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The Annunciation is when the angel Gabriel appeared to Mary and told her that God wanted her to be the mother of Jesus, God's son. Mary said yes, I am the hand maiden of the Lord God. Mary was chosen to be the mother of Jesus, because she was made free of original sin sense she consieved in her mothers womb, because God would not want his Son Jesus to be in a dirty womb.

By: Katelyn Coho St. Elizabeth Elementary School vbsgfsgfsdg

What's that 12 in the section The Annunciation in the Bible at the end of verse 34? --ExterayT.C 01:05, 3 November 2006 (UTC)

Why do paintings of the annunciation show Mary at a desk?

Add holiday infobox?[edit]

It looks like this is the page for the Christian holiday, as well as for the event it commemorates. (i.e. Feast of the Annunciation redirects here.)

Should the page have a holiday infobox, like Christmas and Easter do? It's a fairly important holiday in more traditional Christian denominations--not up there with Christmas and Easter, but up there with, say, Transfiguration.

If I don't hear any objections, I'll make it myself. If we ever split the holiday into its own page, we can move the infobox there. -- Narsil (talk) 08:30, 28 January 2008 (UTC)


The article states that the annunciation date was selected because it was nine months before Christmas. The Christmas article says that Christmas may have been selected because it was nine months after the annunciation. This is an obvious, circular argument. The Christmas article also proposes several other explanations for the December 25th date. Anyone with a reliable source that sheds some light onto this is invited to add this information. For example, the NT passage cited in this article states " the sixth month...". I think a brief description about the month to which this passage references would be most useful. Rklawton (talk) 17:40, 24 December 2008 (UTC)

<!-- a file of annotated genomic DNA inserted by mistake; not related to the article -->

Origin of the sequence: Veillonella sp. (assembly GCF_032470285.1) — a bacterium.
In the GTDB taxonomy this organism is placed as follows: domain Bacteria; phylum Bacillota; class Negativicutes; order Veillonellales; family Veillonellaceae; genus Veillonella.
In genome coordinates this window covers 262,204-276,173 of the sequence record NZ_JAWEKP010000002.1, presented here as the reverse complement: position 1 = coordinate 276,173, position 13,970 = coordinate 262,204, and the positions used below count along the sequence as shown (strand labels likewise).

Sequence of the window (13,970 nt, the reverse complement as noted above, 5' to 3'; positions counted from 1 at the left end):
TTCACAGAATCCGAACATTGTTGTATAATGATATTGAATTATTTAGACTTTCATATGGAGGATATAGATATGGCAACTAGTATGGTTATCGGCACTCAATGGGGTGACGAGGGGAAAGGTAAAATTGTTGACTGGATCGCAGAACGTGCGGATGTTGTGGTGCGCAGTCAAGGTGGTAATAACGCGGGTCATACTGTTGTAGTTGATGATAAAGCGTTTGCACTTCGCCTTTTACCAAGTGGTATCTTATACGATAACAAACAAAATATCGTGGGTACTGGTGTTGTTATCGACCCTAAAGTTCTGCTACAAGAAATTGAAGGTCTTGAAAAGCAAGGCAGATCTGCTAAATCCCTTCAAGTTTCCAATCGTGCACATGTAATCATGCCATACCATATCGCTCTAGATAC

Persoally, I don't have time to do research on this, but years ago I saw a PBS documentary that discussed multiple explanations of the theories about the date for Christmas with no clear winning entry. Hence I am not sure if that issue can be settled anyway. History2007 (talk) 18:22, 24 December 2008 (UTC)
In this case, I'd be more interested in learning about how the date was set for the annunciation. Rklawton (talk) 18:34, 24 December 2008 (UTC)
My guess: they set Christmas first, then counted 9 months. But I have no references. History2007 (talk) 19:39, 24 December 2008 (UTC)

Lead picture[edit]

Back on 25 February 2006 (User:Ghirlandajo|Ghirlanajo) changed the lead image with this comment: added a more representative image, moving El Greco's hysterical picture to the left.

This editor delievered a passing insult to the art of El Greco, and the previous editor who selected that picture. Ghirlandajo's choice of the famous Annunciation Icon from Ohrid is a fine and justifiable choice.

However, every editor who has looked at this page and added to it or tweaked it since then has permitted Ghirlandajo to get away adding a caption that is totally meaningless to anyone except a student of the art of Orthodox Icons.

A key piece of the Paleologan Mannerism - the Annunciation icon from Ohrid.

Editors, do you realise that the term "Paleologan Mannerism" refers to a specific style of icon? Has such a specialised caption got any place in the heading of an article which is not specifically about icons, not specifically about Byzantine painting? The caption has been taken from another website. Why has it taken nearly two years for someone to object to the extremely obscure and unlinked information that has been placed under the lead photo? Amandajm (talk) 08:45, 18 January 2009 (UTC)